Unceremoniously and without much ado, a small animal crawled into the far reaches of our wall or foundation and had the audacity to die.

All the trouble this animal may have caused while it was alive doesn't begin to compare with the aftermath of its demise. We have been observing small and meaningful rituals of remembrance since last Thursday when news of this tragedy reached us --when we caught drift of it, rather. Rituals such as bending low over scented candles and fresh flowers. Dashing outside for gulps of fresh air. Giving stern warnings to family members with weak stomachs not to linger over breakfast. Doling out advice for stifling the gag reflex. And so on.

Brave-Heart Hubby has twice valiantly explored the subterranean of our kitchen floor ( it is a root cellar) but without any fresh discoveries. This is an old house; I'm sure it's a veritable catacomb down there. He reluctantly declared we just have to stick it out.

I don't think we can do this for much longer.

Back to lessons we can learn, I can't think of any. Can you?

Friday, May 16, 2008

i scream, you scream

Tonight, we celebrate with ice cream.

Five flavors, to be exact. Along with whipped cream, pecans, caramel sauce, hot fudge sauce, and other such stuff.

There can be many ways to whoop it up and many more reasons to do so in our lives, but tonight is all hers. Today, Friend #12 arrived home from her fantastic 6-month journey to the Midwest. And to say we are proud of her doesn't begin to express our ecstatic joy. Indeed, words fall short of conveying our happiness.

Welcome home, Dear Girl!

Thursday, May 15, 2008

not a photo blog

I planted some perennials for my mom today. It was her birthday!

We shopped for flowers at her local nursery. We admired the blooms, but went for the vegetable packs.
-a ruffled petunia, I believe.

Happy Birthday, Grandma Janet! (That's what my kids say.) I would publish the pic of her blowing out the candles, but.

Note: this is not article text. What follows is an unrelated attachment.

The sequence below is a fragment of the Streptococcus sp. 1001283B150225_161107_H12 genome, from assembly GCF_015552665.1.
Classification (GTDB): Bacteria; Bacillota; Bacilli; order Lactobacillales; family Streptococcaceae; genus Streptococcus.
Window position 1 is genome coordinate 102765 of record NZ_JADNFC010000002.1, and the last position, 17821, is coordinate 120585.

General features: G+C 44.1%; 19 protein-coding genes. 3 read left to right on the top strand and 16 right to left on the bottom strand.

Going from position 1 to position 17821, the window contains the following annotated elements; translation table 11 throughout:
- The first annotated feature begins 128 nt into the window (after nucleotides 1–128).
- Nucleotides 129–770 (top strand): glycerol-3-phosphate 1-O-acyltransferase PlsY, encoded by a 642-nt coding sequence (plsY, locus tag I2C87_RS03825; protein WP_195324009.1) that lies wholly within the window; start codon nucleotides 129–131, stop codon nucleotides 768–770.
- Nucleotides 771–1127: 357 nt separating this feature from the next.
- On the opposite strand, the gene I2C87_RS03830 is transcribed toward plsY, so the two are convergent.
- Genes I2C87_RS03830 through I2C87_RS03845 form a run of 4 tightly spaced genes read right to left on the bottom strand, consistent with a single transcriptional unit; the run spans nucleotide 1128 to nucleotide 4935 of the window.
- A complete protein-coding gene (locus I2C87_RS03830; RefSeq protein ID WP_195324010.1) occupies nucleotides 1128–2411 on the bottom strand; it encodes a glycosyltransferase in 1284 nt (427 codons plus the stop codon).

Well, let's just say she looks a bit crazed.

This lady? She is tired from perusing the mad exhibits at the Met. Sinking gratefully onto a marble bench, she lets her arm dangle at her side so the heavy weight of her purse trails on the ground.
To complete the effect, laurel leaves are draped over everything .

On Tuesday, I was somewhat like her. Except for the laurel leaves.

Up on the rooftop, there is a large shiny dog.
And I ask you.
Why not?
The NYC skyline from the roof of the Metropolitan Museum.

Although it has been Download City around here, I promise not to turn this into a photo-blog.
I am done being a lazy, lazy blogger. Literary offerings will be of utmost priority in the near future.

Wednesday, May 14, 2008


On Monday, we visited the Museum of Modern Art in Manhattan.

This boy was part of an exhibit. Well, so was everyone who ventured into this quirky lighting.

Yellow and Red. I hope you like Yellow and Red.....

I am not sure what the artist's statement was, but it surely effected our eyes.

This room had a powerful halogen light in the middle, surrounded by squares of glass which were blown slightly by a fan. It was like being in a rave for nursery school children: softly blinking and gently pastel.

See my flickr for more cool sights from MoMA!

Look at these dudes in front of The Late Show marquee.
Aren't they hip?

Friday, May 09, 2008

trip to NYC

How could I leave town without posting?
I'll tell you how.

take part in three classes on Friday morning
make dinner for Friday night
pack for a 5 day trip
lead worship at a conference

lead worship at the morning session
dash to Potsdam to play an audition at Crane
lead worship for the afternoon session
depart for NYC in the late afternoon.

Now you know how it is.

After we arrive home, I promise to share all.

Wednesday, May 07, 2008

an hour in the garden

I worked in my garden today. It was partially satisfying.

10:14 am I don old sneakers and garden gloves; walk toward the garden.
I pull one, maybe two weeds.
The phone rings. It's for me and it involves coming inside to consult a calendar.
The sneakers and gloves come off.

10:25 am The sneakers and gloves go on.
I walk toward the garden and then remember I need scissors to cut some twine.
This time the sneakers stay on. (#1 Daughter has to wash the kitchen floor anyway.)

10:37 am The black flies find me. That's alright; I have to dash into the barn anyway to find a shovel.

10:39 am They found me again.

10:40 am A black fly gets lodged in my eye. I hate that.

10:42 am I go into the house to wash the black fly out of my eye. (sneakers, gloves: off)
After no success at the kitchen sink, I run upstairs (with one eye shut and dripping wet) to find a Q-tip.
After much maniacal swabbing, success.
sneakers, gloves: on.

10:48 am I pull six, maybe seven weeds.
I remember I have to email something.
sneakers, gloves: off

10:58 am sneakers ---never, mind. You get the idea.
the black flies found me again. (actually, they were waiting for me.)
ha! I outsmart them with sunglasses. They can't get into my eyes now.